Portsmouth canvassers to decide on alleged voter fraud today

Board could recommend criminal charges against one voter

EastBayRI.com ·

PORTSMOUTH — The Portsmouth Board of Canvassers is expected to make a decision today, Dec. 2, on whether to pursue any action against an individual involving a possible case of voter fraud during the Nov. 8 election.

Jacqueline Schulz, Portsmouth’s registrar of voters, would reveal only scant details of the allegation, but said it involves just one vote.

“During the process of our audit, we discovered a discrepancy that needed to be reviewed,” Ms. Schulz said Friday morning.t

The three-member Board of Canvassers is meeting at Town Hall at 1 p.m. Friday. (Town Hall closes at 2:30 p.m. on Fridays.)

“It’s going to be an executive session. I’m just going to present my findings to the board and there will be a discussion,” Ms. Schulz said, noting that the private session is necessary because board members will be identifying the specific individual who’s the source of the alleged voter fraud.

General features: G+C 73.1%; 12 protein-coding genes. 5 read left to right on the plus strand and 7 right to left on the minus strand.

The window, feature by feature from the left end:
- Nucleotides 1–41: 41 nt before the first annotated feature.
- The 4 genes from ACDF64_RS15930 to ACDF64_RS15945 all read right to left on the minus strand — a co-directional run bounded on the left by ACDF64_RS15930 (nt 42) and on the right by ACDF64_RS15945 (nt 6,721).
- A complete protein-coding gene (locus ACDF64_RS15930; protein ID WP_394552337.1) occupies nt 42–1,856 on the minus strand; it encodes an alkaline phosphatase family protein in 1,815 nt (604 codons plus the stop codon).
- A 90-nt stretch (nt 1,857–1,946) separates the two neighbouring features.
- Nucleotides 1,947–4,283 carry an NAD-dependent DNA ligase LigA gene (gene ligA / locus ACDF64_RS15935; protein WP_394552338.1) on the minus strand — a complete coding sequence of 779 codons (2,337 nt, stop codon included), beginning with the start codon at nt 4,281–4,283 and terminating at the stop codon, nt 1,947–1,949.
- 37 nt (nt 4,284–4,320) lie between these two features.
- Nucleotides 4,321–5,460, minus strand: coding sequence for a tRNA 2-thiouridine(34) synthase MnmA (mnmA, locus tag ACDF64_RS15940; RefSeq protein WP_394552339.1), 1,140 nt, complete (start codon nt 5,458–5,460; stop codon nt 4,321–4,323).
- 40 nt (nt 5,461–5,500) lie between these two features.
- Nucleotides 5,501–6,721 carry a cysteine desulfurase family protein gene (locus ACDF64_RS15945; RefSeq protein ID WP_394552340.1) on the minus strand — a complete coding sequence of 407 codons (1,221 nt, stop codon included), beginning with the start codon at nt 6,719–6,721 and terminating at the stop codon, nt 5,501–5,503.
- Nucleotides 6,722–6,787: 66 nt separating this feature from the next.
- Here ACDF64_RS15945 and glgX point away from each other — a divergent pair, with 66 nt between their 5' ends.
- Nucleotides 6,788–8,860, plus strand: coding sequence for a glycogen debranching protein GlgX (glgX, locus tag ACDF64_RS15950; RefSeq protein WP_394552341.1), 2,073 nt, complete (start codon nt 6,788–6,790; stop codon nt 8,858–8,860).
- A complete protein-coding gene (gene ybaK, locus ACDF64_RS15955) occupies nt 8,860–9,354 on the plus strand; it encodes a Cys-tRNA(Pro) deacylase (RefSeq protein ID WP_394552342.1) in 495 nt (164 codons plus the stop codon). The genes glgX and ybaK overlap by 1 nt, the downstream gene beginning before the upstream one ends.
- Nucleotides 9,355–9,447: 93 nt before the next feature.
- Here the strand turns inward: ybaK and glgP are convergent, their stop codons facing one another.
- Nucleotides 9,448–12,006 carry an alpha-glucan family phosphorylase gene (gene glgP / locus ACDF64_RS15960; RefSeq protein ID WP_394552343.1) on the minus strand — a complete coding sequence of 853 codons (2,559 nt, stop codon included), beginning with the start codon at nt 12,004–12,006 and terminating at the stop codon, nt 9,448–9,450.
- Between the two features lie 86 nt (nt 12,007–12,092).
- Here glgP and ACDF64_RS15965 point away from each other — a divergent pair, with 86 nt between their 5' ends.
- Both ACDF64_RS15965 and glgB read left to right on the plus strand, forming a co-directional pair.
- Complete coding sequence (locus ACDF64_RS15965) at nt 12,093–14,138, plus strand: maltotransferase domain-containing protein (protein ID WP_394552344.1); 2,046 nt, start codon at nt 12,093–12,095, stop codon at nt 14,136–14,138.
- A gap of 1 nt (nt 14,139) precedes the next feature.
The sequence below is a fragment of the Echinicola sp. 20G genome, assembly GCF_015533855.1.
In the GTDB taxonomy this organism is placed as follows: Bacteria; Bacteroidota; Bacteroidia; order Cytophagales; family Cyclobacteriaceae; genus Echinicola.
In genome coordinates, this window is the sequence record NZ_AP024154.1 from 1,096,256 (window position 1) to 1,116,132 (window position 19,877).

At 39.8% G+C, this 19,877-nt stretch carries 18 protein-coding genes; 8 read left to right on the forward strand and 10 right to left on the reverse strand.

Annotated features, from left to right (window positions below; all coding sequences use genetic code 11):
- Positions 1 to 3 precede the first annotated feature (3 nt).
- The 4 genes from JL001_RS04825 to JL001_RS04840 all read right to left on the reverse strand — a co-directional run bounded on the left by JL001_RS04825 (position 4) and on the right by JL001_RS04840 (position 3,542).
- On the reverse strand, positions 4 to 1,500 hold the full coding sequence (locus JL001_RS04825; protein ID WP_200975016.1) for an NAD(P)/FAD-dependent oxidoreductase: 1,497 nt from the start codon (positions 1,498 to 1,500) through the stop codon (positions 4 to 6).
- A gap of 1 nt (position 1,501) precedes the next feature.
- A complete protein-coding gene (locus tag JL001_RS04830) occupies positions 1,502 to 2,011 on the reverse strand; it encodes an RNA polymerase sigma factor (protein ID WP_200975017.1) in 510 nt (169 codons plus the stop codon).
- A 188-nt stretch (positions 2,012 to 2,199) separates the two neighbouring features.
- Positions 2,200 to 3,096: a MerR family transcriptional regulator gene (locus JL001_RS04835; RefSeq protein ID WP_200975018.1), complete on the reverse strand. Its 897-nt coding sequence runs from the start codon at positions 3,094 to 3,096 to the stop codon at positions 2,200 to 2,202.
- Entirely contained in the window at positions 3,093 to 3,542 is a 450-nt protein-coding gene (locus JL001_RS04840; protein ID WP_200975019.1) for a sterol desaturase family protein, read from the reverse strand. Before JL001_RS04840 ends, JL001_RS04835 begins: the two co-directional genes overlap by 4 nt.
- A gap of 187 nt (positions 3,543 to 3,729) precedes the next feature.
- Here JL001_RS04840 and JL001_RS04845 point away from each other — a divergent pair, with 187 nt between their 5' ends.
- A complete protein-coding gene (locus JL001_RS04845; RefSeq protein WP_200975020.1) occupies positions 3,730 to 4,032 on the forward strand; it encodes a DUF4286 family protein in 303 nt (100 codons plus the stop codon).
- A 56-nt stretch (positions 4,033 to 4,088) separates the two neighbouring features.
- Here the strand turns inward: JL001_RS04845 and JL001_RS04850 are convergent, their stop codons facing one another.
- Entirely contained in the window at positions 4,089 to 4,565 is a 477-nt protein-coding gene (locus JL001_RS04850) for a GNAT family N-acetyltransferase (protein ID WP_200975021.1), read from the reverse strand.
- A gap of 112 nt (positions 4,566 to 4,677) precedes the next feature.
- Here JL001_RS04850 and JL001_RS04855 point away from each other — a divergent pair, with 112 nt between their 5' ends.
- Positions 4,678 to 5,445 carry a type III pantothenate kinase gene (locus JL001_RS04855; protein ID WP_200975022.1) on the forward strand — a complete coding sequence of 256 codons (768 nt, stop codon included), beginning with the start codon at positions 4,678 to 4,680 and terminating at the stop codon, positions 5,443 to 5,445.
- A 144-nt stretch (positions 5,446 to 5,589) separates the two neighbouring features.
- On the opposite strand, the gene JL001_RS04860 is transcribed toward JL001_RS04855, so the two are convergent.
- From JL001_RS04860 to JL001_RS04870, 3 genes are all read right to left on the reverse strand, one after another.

The board will then make a recommendation to Ms. Schulz as to what action should be taken. That could involve a criminal complaint to the Portsmouth Police Department, she said.

Voter fraud is considered a felony and can involving voting casting more than one ballot, voting in a district in which the person does not reside or voting under someone else’s name. Anyone convicted of such as crime could land in prison for up to 10 years and/or be fined between $1,000 and $5,000.

Lingering too long?

In an unrelated matter, Ms. Schulz was asked about complaints made to her office regarding any political candidates who some believe linger too long at the polls on Election Day.

“We have received that at every single election,” said Ms. Schulz. “The truth is, our polling sites are like a public meeting. Anybody can be there unless they’re electioneering — if the candidate is actively trying to elicit votes or handing out election paraphernalia. Anybody can be an observer, come into the polling site, sit down and observe what’s going on.”

Candidates who are actively campaigning — such as with signs and greeting voters — must be at least 50 feet away from the entrance to the polling site, she said.

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